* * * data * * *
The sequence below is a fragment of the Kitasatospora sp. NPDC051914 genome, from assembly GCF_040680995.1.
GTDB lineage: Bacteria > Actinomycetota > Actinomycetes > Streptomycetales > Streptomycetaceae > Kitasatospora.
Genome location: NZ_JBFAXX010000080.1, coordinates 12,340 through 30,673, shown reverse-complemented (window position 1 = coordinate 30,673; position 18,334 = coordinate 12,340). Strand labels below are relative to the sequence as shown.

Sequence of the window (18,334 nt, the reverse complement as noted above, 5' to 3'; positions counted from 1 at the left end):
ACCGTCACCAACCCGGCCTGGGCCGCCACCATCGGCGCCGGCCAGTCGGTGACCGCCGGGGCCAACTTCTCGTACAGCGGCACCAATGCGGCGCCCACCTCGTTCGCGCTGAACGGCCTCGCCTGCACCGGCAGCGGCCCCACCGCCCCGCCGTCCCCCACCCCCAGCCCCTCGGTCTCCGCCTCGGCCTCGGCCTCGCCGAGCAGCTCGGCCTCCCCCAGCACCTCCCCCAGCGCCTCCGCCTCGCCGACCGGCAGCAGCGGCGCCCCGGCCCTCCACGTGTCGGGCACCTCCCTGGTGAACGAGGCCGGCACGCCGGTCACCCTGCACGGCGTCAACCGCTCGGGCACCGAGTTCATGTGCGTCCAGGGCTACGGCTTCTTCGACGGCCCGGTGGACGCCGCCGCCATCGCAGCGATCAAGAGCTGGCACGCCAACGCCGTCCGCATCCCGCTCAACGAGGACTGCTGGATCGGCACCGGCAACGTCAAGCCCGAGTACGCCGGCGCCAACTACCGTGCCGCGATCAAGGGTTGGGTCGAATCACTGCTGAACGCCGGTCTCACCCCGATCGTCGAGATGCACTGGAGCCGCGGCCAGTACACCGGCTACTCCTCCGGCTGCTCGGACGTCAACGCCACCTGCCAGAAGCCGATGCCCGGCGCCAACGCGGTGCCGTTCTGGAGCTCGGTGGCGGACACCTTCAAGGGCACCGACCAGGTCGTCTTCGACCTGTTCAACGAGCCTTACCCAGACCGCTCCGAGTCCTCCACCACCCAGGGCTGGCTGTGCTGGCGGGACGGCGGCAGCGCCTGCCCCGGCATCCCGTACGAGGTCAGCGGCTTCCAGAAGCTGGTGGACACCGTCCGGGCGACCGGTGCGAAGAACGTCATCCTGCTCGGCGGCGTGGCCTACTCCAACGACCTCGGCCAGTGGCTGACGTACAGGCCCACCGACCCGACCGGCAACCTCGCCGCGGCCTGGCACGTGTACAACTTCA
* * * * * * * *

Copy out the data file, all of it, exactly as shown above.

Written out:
The sequence below is a fragment of the Kitasatospora sp. NPDC051914 genome, from assembly GCF_040680995.1.
GTDB lineage: Bacteria > Actinomycetota > Actinomycetes > Streptomycetales > Streptomycetaceae > Kitasatospora.
Genome location: NZ_JBFAXX010000080.1, coordinates 12,340 through 30,673, shown reverse-complemented (window position 1 = coordinate 30,673; position 18,334 = coordinate 12,340). Strand labels below are relative to the sequence as shown.

Sequence of the window (18,334 nt, the reverse complement as noted above, 5' to 3'; positions counted from 1 at the left end):
ACCGTCACCAACCCGGCCTGGGCCGCCACCATCGGCGCCGGCCAGTCGGTGACCGCCGGGGCCAACTTCTCGTACAGCGGCACCAATGCGGCGCCCACCTCGTTCGCGCTGAACGGCCTCGCCTGCACCGGCAGCGGCCCCACCGCCCCGCCGTCCCCCACCCCCAGCCCCTCGGTCTCCGCCTCGGCCTCGGCCTCGCCGAGCAGCTCGGCCTCCCCCAGCACCTCCCCCAGCGCCTCCGCCTCGCCGACCGGCAGCAGCGGCGCCCCGGCCCTCCACGTGTCGGGCACCTCCCTGGTGAACGAGGCCGGCACGCCGGTCACCCTGCACGGCGTCAACCGCTCGGGCACCGAGTTCATGTGCGTCCAGGGCTACGGCTTCTTCGACGGCCCGGTGGACGCCGCCGCCATCGCAGCGATCAAGAGCTGGCACGCCAACGCCGTCCGCATCCCGCTCAACGAGGACTGCTGGATCGGCACCGGCAACGTCAAGCCCGAGTACGCCGGCGCCAACTACCGTGCCGCGATCAAGGGTTGGGTCGAATCACTGCTGAACGCCGGTCTCACCCCGATCGTCGAGATGCACTGGAGCCGCGGCCAGTACACCGGCTACTCCTCCGGCTGCTCGGACGTCAACGCCACCTGCCAGAAGCCGATGCCCGGCGCCAACGCGGTGCCGTTCTGGAGCTCGGTGGCGGACACCTTCAAGGGCACCGACCAGGTCGTCTTCGACCTGTTCAACGAGCCTTACCCAGACCGCTCCGAGTCCTCCACCACCCAGGGCTGGCTGTGCTGGCGGGACGGCGGCAGCGCCTGCCCCGGCATCCCGTACGAGGTCAGCGGCTTCCAGAAGCTGGTGGACACCGTCCGGGCGACCGGTGCGAAGAACGTCATCCTGCTCGGCGGCGTGGCCTACTCCAACGACCTCGGCCAGTGGCTGACGTACAGGCCCACCGACCCGACCGGCAACCTCGCCGCGGCCTGGCACGTGTACAACTTCA